A specious argument could be made that the Kurds and Takfiris coordinated their moves directly with one another, though what’s more likely to have happened is that it was their shared American patron which organized these two mutually antagonistic groups’ offensives. This is a classic case of “the left hand not knowing what the right hand is doing”, or to put it more plainly, neither American ally was aware at the time of how their moves would be exploited to help their ideological rivals and ultimately serve the US’ strategic interests (which each of them identify as largely overlapping with their own).
“Raising the Syrian flag after the heroic Syrian Army recaptured Maarzaf in northern countryside of Hama.” (Photo: Facebook)
The Race for Raqqa
Now that the Kurdish YPG gang (the main component of the SDF) breached the Euphrates and for all intents and purposes preemptively blocked the SAA from continuing along the river in the Race for Raqqa, it will probably seek to complete the encirclement of Daesh’s ‘capital’ by cutting off it off from the south. Considering that the YPG-SDF are protected from Russian-Syrian strikes by the embedded US conventional troops which serve as an immediate escalation tripwire, it’s becoming increasingly doubtful that the SAA will be able to dislodge these armed groups if they manage to surround Raqqa. In practice, this might lead to the SAA recognizing that this symbolic city’s liberation will not realistically come at its hands, which would have profound post-war political implications.
Before starting to describe them, it’s timely to also ponder whether the YPG-SDF would stop at southern Raqqa on the “Damascus side” of the Euphrates, or if they’d carry their momentum onwards towards the east in making a move on Deir ez Zor. From their standpoint, it would be best for them to beat the SAA to this city as well, though it might not be possible in the near future owing to the military-logistical commitments related to the Battle of Raqqa. In that case, if the SAA comes to the determination that they can’t win in the Race for Raqqa, then the second-best option might be to make a push on Deir ez Zor in order to stop the Kurdish-controlled “Federation of Northern Syria” from expanding further to the southeast and turning the Euphrates River into its de-facto border with what the YPG-SDF hope would eventually become “rump Syria” (possibly separated by a “UN buffer” just like in the occupied Golan Heights).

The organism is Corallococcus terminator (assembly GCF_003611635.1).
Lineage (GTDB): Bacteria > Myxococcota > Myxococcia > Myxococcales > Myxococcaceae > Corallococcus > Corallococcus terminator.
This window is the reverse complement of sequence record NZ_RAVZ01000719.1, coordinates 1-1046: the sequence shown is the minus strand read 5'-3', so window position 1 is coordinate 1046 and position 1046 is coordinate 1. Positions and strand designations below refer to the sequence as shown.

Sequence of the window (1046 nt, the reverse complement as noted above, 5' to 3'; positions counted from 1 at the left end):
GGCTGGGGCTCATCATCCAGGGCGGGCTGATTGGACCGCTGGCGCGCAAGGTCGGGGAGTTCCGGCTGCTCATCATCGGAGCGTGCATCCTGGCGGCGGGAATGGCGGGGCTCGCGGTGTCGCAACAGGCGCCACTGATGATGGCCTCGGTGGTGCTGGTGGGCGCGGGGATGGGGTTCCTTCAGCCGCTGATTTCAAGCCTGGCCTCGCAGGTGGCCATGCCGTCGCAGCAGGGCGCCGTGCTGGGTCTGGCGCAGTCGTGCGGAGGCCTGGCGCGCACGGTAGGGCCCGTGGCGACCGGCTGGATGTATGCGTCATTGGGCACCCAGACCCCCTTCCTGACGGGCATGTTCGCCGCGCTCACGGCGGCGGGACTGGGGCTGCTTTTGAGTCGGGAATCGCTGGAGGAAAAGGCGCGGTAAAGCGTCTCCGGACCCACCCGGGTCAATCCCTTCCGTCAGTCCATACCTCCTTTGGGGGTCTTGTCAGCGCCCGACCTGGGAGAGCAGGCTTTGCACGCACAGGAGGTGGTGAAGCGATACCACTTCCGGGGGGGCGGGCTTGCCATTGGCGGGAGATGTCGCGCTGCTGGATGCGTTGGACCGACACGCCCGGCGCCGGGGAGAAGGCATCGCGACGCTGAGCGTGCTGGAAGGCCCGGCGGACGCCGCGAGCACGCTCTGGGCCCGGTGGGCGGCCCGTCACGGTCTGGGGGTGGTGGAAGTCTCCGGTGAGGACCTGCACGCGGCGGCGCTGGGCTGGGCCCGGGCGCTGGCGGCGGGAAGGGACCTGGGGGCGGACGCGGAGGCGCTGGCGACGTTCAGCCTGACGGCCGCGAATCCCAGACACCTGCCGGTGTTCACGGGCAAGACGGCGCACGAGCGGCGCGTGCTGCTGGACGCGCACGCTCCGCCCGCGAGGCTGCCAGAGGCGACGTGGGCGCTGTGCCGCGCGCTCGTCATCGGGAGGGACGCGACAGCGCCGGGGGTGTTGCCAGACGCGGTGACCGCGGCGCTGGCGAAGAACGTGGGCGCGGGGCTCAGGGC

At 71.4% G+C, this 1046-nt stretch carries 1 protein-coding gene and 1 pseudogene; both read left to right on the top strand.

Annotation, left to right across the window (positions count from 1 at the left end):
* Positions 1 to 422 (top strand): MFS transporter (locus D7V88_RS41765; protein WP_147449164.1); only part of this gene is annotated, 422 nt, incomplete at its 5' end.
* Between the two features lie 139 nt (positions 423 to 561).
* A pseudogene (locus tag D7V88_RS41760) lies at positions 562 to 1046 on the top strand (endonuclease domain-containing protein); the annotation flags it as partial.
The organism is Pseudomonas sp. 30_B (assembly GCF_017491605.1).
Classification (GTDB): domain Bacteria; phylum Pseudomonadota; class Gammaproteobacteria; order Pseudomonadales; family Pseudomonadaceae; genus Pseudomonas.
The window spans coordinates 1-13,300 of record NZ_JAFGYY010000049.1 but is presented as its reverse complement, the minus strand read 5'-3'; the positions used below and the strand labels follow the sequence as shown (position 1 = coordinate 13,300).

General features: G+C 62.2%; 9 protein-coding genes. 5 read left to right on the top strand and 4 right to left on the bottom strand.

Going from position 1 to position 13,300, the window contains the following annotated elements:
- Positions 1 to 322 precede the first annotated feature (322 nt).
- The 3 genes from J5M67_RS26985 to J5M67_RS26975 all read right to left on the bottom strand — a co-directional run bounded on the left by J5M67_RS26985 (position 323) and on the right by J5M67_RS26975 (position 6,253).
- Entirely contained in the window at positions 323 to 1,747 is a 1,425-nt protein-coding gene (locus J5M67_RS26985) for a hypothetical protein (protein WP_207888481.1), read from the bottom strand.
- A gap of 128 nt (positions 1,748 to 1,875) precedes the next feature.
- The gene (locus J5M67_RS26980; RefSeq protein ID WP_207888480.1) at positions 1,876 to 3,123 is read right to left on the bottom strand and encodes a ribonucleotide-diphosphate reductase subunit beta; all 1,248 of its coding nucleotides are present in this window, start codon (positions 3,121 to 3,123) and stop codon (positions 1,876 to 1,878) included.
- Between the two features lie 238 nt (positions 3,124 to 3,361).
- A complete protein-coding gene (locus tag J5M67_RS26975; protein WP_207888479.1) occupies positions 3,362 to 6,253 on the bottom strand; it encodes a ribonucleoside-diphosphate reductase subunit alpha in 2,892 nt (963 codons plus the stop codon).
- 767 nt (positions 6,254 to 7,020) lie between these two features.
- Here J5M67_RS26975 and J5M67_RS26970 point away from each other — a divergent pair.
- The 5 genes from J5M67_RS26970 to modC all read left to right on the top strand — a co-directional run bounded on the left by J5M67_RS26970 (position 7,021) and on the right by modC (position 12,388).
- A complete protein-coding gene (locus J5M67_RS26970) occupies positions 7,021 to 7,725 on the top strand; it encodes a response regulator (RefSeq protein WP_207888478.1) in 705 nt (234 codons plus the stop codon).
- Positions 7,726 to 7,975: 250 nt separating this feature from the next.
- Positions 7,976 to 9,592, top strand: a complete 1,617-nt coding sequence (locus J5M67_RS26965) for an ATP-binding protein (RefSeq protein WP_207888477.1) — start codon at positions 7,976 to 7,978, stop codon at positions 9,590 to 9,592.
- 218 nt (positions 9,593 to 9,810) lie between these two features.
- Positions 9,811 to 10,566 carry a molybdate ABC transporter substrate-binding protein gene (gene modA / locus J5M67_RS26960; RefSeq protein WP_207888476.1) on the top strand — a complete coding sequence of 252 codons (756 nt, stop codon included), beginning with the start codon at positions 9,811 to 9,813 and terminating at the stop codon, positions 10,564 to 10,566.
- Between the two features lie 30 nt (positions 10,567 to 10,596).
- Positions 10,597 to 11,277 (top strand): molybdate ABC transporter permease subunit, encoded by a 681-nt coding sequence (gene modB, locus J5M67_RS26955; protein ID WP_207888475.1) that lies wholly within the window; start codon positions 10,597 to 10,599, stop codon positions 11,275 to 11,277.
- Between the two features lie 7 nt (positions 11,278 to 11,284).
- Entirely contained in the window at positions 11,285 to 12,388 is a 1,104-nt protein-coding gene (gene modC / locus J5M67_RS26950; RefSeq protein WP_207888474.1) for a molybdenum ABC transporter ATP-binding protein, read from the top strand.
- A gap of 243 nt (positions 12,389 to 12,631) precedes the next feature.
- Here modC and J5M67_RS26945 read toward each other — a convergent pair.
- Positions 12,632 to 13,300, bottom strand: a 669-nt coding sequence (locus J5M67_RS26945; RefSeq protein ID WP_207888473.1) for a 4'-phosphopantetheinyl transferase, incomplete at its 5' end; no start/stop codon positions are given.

Prior to moving on, it needs to be underscored that the only reason why the US’ proxies are ahead in the Race for Raqqa is because the SAA is held back defending the liberated territories from the “Takfiri Tet Offensive”, which the US timed to occur precisely at the onset of the Kurds’ decisive trans-Euphrates operation against Tabqa and on the route to Raqqa’s southern banks.
The “Second Geopolitical ‘Israel’”
“Federalization” And “Confederalism”:
The geopolitical driver in post-war Syria will unquestionably be the Kurds, which have recently felt emboldened enough with their latest on-the-ground gains and conventional US military support to change their previous demands from “federalization” to “confederalism” or even outright “independence”. If the reader isn’t familiar with the author’s arguments against “federalization”, then it’s strongly suggested that they review the 13 articles cited in his analysis about the Russian-written “draft constitution”. The gist is that “federalization” amounts to nothing more than a de-facto internal partition which will inevitably prompt the breakdown of the state into a patchwork of identity-based statelets that could more easily be divided and ruled by the various Great Powers which are presently in competition over Syria.